Do Your Kids Embarrass You?

One summer day before going to camp, Marissa asked for my opinion of her outfit. She had put on her special occasion, dressy shoes — silver glittery Mary Janes — along with her tank top and shorts.


Just a few years prior, I might have told her that she couldn’t wear the dressy shoes because they looked ridiculous with her outfit or that she’d ruin them at camp. I would’ve thought to myself, “The other kids will make fun of her” or, “What will people think of me letting her out of the house looking like that?”


She would’ve been upset that I opposed her wearing them, and we would’ve gotten into a power struggle over it. Yelling and tears probably would’ve been involved, too. Then, if I did decide to let her wear them, I’d have been sure to tell everyone that she had insisted on it, to absolve me from blame.


This time, I simply suggested that she look in the mirror and decide for herself. When she did, she said, “Hmm. That looks kind of silly,” and decided against it.


I must admit, I was remarkably proud of myself for the way I handled that situation (and thank goodness she made the right choice…….kidding!).


I’ve come a long way from the mother who used to think that every decision my children made was a reflection of me. I no longer feel responsible for every choice they make or embarrassed by their behavior. But it took a while to get here.


When Your Kids Embarrass You

My mom loves to tell about how I used to embarrass her whenever she exaggerated the truth. I would pipe up and say, “Mommy, that’s not what happened.” Then there was the time my sister pointed to a man in the grocery store and shouted, “Look, Mommy! He’s fat!”


Some parents become extremely embarrassed when their kids have a tantrum in public. Or when they have poor table manners at a restaurant. Or when they come home from college with a tattoo. The list goes on.


Underneath the embarrassment is the fear that others will judge us or that our kids will be judged and rejected. The fear can be so strong that we sometimes react by getting angry with our kids instead of examining it.


Examining the Fear

When we first feel embarrassed, all kinds of automatic thoughts start firing.

  • “People will think I’m a bad parent.”
  • “My child will be teased.”
  • “We won’t be accepted.”
  • “I’m morally opposed to tattoos.”
  • “I thought she looked more attractive with long hair.”


Sometimes our reaction is based on a past event or “trigger.”

  • I wasn’t allowed to do that as a child.”
  • “When I cut my hair I regretted it.”
  • “I was teased as a child for doing that and it left an emotional scar.”


Sometimes we’re actually angry with ourselves.

  • “I haven’t been consistent about teaching good manners.”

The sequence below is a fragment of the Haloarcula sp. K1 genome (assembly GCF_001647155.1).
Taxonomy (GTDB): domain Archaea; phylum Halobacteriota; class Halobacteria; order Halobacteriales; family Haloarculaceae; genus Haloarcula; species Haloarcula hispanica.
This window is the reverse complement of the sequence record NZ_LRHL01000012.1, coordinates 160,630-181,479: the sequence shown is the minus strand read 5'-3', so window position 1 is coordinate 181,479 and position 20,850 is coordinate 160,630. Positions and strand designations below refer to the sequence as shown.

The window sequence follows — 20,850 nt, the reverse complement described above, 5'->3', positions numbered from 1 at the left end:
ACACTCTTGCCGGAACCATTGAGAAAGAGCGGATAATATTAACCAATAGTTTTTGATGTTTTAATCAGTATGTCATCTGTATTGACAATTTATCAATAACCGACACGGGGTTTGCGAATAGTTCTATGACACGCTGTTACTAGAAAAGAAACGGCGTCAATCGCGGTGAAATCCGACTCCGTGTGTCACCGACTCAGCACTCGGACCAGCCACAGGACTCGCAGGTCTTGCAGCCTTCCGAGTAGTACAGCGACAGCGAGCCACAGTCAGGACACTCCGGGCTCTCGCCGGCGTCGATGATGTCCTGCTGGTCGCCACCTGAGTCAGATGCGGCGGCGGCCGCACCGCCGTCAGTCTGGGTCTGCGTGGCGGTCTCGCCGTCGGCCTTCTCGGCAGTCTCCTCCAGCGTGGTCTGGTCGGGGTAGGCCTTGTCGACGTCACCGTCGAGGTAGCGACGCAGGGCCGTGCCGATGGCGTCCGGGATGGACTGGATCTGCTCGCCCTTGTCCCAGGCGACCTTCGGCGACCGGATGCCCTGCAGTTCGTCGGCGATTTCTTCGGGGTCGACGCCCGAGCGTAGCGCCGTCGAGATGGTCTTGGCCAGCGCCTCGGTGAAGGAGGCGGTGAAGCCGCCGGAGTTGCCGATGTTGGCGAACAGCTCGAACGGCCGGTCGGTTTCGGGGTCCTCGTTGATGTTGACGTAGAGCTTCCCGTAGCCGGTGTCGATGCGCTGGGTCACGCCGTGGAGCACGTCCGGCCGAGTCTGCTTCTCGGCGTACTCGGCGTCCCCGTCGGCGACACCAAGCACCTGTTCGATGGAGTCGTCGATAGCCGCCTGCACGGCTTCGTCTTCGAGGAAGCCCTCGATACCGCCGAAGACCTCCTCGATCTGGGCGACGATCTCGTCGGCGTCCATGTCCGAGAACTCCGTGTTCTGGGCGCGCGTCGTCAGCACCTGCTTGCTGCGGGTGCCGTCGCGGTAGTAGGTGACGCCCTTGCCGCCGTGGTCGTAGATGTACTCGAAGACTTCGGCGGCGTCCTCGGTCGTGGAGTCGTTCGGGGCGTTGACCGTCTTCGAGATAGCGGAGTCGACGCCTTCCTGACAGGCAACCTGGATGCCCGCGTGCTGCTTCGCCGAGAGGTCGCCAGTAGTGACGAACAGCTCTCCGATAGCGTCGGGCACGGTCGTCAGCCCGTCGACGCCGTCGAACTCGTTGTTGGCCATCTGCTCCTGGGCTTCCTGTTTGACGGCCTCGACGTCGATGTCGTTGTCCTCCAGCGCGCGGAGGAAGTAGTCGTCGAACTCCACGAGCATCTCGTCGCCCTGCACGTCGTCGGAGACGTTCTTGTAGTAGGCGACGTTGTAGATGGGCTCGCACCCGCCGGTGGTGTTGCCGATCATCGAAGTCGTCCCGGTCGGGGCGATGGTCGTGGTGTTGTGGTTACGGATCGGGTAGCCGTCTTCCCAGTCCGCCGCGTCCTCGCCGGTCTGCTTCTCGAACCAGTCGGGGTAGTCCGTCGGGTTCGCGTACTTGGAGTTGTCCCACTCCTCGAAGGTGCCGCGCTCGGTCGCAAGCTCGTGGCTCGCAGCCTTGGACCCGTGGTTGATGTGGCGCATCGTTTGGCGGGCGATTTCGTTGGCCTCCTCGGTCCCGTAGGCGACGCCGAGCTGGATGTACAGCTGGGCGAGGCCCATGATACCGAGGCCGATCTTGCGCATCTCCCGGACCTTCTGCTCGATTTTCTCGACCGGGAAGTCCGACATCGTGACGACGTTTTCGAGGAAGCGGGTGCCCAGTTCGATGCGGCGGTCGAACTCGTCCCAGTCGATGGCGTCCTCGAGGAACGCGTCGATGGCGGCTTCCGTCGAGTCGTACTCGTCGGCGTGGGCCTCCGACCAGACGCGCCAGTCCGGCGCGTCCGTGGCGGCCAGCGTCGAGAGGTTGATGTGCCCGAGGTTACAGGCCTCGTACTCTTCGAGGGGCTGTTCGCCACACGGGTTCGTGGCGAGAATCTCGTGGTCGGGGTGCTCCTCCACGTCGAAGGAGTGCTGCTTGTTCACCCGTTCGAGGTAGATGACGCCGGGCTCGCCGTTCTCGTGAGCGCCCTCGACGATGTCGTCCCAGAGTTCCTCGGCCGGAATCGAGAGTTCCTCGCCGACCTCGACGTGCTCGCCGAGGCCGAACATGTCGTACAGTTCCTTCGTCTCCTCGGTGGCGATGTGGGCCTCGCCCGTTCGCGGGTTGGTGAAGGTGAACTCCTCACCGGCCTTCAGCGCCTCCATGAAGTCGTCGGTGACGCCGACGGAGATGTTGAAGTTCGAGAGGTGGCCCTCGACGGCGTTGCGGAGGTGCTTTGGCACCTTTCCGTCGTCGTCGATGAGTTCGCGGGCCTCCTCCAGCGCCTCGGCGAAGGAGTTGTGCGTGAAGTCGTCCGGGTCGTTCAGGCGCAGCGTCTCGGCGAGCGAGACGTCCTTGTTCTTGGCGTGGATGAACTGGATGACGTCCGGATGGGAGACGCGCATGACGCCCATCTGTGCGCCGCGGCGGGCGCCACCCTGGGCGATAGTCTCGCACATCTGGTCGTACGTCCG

• “I went against my better judgment and didn’t listen to my gut.”


We feel responsible for others’ behavior and feelings.

  • “I’m responsible for everything my child does and therefore, his actions are a reflection of me.”
  • “I’m responsible for other people’s feelings, so if that man gets offended, it’s my fault.”


Our expectations are unrealistic.

  • “She should know better.”
  • “We’ve been over this before.”


We aren’t seeing the real problem.

  • “Why do I always feel the need to exaggerate my stories?”
  • “Why do I have so much trouble letting go of control?”


Holding Up the Mirror

Our children have the incredible ability to reflect back to us all of our “issues.” When we feel embarrassed by our kids, it’s never about them. It’s about our thoughts about them. It’s yet another opportunity to learn about ourselves and grow. We can’t assume that our children will have the same experiences or the same reactions that we had.


We don’t know, for example, that our kids will get teased at school for wearing dressy shoes with shorts. It could turn out to be the next fashion craze! And even if they do get teased, we don’t know how they’ll react. Maybe instead of feeling sorry for themselves, they’ll feel a sense of courage for doing something out of the norm.


While it’s true that some people will judge you, that’s about them, not you. Ask yourself why it’s so important to you what others think. Most of the time, we project our own judgments onto others. We think other people are judging us, but really, we’re judging ourselves.


One of my favorite sayings that I like to remember is, “You wouldn’t care so much about what people think of you if you knew how seldom they did.”


What do your kids do that embarrass you? How can you use that situation to learn more about yourself? Please leave a comment below and let me know. You can use this forum to get support from other parents and your input is so valuable to other readers, too.


If you liked this post, please subscribe to the blog for weekly updates via e-mail, “like” it on Facebook, and share it with your friends.


Until next week…

  • Bernice Strul

    I always believe how we handle these situations is a sign of our own maturity, though as the kids grow it isn’t always easier. What changes is that we embarrass them! Ha!

Leave a Comment